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      09-07-2009, 01:28 PM   #19
M3V8Driver
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Drives: E92 M3 - DCT
Join Date: Mar 2009
Location: Pittsburgh, PA

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Quote:
Originally Posted by kmac1980 View Post
Really? so running two wheels off the track is worse than hitting a defined lip pothole in ashphalt (or worse, concrete) at 30mph in the city?
Well, actually, yes. If I run a wheel off the track, it's going to be upon exiting a turn, in other words, under high speed and duress... much more so than cruising over a bump or pothole at 30mph. Thre are ruts and bumps off the sides of most tracks. It's just natural where pavement meets soil. But that's neither here nor there, because safety isn't as much of an issue. If a wheel bends, you might lose air, which isn't as serious as a wheel hub shattering.

Quote:
I mean I suppose heat is a factor on the track from the brakes?
Yes, that is another factor that backs up my point about the track-worthiness of a wheel. Wheels are subjected much, much more to stress (lateral and longitutenal), vibration, and heat when tracked.

Quote:
I can understand i you're reffering to running into a wall or something, but i'd think the wheels would be the least of your concerns.
Yeah, ONLY after something goes wrong. The point is to avoid that if possible. Hence my concern about the complaint with the Forgestar wheels.

Quote:
I suppose on the track you get a lot more lateral forces exposed to the wheel center, as opposed to vertical forces on the street, i just didn't think they would compare, I mean even if your car pulls 1.1Gs on the skidpad, that wouldnt nearly equate to the weight of your car, plus forward momentum plowing into a pothole. I suppose it's possible though that wheel centers are much strong against their vertical forces than lateral ones?.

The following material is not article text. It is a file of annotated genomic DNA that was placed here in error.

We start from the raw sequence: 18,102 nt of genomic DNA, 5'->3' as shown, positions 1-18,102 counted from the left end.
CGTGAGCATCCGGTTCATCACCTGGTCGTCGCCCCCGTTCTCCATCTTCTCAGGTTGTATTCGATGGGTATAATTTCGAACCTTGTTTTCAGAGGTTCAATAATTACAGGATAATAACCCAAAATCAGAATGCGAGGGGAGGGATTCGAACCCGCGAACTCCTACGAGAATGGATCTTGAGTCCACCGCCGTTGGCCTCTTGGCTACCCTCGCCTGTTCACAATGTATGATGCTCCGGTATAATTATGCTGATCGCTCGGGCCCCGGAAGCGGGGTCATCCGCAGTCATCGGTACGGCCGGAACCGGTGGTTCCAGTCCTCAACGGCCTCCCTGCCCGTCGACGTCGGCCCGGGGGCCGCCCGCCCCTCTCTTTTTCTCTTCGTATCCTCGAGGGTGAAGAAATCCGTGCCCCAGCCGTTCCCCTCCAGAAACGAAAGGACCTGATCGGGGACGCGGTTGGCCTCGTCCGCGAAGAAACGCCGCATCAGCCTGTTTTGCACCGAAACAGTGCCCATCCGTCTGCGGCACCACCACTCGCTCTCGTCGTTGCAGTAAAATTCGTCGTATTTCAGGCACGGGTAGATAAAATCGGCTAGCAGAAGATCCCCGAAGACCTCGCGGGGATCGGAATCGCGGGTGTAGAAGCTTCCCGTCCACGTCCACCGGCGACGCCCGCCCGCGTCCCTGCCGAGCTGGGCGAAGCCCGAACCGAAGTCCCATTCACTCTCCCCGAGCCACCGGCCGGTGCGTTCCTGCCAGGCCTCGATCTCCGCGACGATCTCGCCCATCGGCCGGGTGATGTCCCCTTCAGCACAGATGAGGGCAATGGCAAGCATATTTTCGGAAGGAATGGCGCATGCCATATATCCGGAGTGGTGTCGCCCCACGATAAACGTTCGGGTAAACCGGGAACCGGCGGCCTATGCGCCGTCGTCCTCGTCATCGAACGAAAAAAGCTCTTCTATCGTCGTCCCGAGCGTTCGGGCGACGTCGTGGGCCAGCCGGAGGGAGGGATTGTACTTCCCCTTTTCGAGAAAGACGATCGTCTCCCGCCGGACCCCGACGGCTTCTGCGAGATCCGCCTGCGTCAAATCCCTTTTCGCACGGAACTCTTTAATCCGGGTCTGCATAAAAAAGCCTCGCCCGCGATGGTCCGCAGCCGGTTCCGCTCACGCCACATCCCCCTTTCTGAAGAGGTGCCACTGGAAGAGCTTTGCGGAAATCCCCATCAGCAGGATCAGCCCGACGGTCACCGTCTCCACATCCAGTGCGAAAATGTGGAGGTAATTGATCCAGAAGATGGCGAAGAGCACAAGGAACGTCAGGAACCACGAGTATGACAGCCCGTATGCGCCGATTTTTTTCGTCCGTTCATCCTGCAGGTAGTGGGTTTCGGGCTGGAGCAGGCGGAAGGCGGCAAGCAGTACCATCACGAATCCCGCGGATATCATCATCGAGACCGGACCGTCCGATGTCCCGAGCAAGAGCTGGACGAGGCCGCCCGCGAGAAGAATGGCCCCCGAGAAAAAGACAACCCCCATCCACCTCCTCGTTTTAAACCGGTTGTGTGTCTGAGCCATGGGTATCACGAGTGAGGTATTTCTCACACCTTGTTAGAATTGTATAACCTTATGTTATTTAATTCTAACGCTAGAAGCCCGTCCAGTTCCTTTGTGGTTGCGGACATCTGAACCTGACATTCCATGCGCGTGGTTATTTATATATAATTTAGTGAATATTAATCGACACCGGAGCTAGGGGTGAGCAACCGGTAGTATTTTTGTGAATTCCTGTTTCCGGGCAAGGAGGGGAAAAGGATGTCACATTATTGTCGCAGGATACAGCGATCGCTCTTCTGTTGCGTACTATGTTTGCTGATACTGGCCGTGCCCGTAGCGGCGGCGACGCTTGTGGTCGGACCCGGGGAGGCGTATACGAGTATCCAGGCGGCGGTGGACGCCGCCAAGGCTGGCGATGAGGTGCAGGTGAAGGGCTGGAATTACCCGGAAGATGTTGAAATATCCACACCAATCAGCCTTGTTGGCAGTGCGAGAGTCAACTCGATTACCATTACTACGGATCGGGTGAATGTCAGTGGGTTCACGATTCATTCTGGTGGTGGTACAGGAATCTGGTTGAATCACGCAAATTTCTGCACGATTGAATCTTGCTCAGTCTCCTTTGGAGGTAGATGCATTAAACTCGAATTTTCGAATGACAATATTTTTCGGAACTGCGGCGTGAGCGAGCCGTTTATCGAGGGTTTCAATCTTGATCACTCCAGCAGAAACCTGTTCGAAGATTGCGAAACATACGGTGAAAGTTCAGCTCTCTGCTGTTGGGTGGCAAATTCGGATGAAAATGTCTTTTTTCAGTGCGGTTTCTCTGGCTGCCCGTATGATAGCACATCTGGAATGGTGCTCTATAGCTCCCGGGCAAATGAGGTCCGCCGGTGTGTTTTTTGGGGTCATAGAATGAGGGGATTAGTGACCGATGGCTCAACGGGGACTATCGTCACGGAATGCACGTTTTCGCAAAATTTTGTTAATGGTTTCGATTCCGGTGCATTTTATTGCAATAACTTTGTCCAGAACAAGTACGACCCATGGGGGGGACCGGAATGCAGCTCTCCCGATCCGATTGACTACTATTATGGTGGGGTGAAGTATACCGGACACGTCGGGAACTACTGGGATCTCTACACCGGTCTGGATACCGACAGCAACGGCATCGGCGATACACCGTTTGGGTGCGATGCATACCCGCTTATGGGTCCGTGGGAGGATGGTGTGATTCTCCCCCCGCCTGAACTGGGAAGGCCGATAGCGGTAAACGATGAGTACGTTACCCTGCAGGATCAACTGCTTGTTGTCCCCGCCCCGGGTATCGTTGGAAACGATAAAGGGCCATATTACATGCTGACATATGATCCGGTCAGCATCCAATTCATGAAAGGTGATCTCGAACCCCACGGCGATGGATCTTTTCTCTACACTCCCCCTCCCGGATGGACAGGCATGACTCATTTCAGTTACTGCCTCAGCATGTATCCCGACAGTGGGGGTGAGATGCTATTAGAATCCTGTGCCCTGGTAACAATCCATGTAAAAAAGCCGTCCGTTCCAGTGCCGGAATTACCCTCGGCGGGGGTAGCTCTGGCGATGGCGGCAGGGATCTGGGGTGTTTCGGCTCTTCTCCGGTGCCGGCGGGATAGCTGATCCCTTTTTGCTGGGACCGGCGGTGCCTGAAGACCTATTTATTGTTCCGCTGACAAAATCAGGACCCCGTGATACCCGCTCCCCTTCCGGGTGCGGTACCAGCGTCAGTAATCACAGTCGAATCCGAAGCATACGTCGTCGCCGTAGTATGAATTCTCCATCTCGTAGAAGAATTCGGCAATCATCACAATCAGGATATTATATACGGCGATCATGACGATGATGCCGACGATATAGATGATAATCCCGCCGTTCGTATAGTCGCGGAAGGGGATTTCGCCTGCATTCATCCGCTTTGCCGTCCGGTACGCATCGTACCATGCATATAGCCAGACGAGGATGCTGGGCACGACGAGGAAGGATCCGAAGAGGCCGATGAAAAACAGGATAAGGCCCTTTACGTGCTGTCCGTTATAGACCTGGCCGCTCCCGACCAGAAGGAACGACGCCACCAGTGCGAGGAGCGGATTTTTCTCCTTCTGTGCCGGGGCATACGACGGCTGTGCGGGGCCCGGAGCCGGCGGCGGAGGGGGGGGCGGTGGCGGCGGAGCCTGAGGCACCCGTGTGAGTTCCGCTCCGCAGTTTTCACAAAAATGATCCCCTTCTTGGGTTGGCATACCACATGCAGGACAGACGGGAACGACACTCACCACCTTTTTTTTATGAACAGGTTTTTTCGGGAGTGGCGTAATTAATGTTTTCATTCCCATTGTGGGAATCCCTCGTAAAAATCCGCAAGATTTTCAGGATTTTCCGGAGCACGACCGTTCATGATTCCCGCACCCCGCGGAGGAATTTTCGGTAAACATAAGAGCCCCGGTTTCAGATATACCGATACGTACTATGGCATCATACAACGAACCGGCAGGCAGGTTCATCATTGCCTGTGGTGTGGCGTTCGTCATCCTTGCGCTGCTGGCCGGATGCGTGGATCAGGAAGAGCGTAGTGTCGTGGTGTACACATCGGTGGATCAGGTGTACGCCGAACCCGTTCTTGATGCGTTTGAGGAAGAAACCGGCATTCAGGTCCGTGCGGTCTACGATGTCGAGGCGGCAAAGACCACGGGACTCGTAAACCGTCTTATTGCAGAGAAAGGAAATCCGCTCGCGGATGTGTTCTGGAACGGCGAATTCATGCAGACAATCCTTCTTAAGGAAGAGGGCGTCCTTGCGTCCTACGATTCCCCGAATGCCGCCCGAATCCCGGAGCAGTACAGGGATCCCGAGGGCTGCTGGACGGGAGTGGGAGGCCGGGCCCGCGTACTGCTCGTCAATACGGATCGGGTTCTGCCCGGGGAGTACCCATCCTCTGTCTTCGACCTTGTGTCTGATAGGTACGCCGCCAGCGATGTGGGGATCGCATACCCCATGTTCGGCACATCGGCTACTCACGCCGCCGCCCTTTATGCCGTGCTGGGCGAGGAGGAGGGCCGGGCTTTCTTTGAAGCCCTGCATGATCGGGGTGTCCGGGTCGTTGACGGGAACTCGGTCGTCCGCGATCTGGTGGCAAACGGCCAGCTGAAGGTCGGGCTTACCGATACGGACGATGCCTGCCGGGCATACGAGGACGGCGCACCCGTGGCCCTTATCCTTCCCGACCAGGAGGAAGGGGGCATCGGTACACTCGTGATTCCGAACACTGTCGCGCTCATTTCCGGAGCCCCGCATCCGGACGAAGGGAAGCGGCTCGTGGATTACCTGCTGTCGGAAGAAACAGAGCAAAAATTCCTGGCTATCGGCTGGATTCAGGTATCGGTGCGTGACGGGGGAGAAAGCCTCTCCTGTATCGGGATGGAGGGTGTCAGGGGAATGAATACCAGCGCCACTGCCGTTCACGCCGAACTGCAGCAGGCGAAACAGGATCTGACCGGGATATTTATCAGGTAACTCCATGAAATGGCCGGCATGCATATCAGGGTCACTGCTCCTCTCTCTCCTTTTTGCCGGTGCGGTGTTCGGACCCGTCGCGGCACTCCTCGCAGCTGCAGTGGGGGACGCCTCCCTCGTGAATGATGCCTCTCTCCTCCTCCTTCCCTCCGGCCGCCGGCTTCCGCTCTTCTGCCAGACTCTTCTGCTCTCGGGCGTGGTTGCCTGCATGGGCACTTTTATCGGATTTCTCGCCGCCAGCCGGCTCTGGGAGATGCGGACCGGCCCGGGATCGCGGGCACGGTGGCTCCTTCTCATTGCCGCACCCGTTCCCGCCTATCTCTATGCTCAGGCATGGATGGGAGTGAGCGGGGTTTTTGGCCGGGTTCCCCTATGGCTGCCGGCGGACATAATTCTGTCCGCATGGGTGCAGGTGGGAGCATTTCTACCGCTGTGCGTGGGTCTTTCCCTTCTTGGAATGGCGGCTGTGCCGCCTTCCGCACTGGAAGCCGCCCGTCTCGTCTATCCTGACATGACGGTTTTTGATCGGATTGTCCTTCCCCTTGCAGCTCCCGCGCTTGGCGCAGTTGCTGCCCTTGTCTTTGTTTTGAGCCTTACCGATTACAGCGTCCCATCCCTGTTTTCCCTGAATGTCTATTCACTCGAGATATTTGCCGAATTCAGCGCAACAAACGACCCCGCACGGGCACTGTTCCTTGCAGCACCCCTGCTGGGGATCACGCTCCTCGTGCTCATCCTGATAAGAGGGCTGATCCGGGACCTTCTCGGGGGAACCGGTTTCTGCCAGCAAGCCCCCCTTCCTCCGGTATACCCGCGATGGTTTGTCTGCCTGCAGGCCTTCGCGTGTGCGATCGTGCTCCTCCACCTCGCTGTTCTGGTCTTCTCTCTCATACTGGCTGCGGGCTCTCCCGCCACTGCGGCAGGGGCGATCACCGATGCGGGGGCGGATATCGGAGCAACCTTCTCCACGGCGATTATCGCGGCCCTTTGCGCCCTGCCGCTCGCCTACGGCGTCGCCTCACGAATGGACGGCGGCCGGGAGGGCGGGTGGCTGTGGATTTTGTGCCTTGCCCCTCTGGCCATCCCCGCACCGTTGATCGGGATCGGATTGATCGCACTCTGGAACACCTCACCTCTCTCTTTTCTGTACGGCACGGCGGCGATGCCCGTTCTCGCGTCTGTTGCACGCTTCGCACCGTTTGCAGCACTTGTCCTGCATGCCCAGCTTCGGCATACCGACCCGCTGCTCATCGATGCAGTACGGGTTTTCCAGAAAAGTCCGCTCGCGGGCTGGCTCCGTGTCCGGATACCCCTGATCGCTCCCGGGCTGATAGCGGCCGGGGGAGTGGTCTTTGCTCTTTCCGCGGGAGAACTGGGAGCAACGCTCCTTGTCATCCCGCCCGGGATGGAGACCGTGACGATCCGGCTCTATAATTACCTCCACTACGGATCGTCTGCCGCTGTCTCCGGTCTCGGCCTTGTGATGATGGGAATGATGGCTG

Not all of the wheight of your car is going to be on one wheel at one time. If you know what corner balancing is, then you know there is only a percentage of weight at each corner (sitting still on scales). For the sake of simplicity, let's say an E92 M3 weighs 4000 pounds with driver and fluids topped off. Let's say the car is perfectly balanced with 1000 pounds at each corner, and each mph add a pound of force. If you roll over a speed bump on the street going 20mph, you're talking about 1020 pounds per wheel. If the speed bump is sharp enough, that will likely be enough to bend a weak wheel rim, but do nothing to the hub, because the rim absorbed the blunt of the force when it bent.

Now suppose I'm taking a corner at 1.1g (like you described above) and 90mph. That's 1090x1.1 = 1199 pounds of force on each outside wheel, and at an angle that more stressful to the hub. Now say I put a wheel off and hit a bump while doing so. Imagine the blunt force the wheel is subject to at that moment, going 90mph, pulling 1.1g, then hitting a bump. If the hub can't take it, it's game over. if the rim bends and the tire loses air, there's a good chance I'll be able save it and limp it back to the pits.

Quote:
All I know is I have 2 friends that have bent very expensive wheels in the city, but their dedicated track setup has never experienced any issues.
You're sort of backing me up here, because I am trying to emphasize the importance of wheel integrity for track use. Your two friends are out a pair of wheels, and perhaps some time and trouble of resolving the matter, but their cars didn't get mangled, nor did they get injured.

Quote:
Keep in mind, I was all along reffering to the wheel barrells, not the centers. I agree it would be scary to know that your wheel centers woudlnt hold up, but like I mentioned before, i havent heard of anyone that has sheared/crack the spokes on their wheel! (which the issue of "shaving" the wheel center pertains to)

I think my point as more to do with that even very expensive wheel manufacturer's products aren't immune to damage (wheel barrells), even some of the manufacturer's that are highly praised on this forum.
It was crimsone90 who wrote "There are some issues with the Forgestar wheels. They machine too much from the hub and end up weakening the wheel." Let's see what he and/or others have to say in response.

Regards,
Dale
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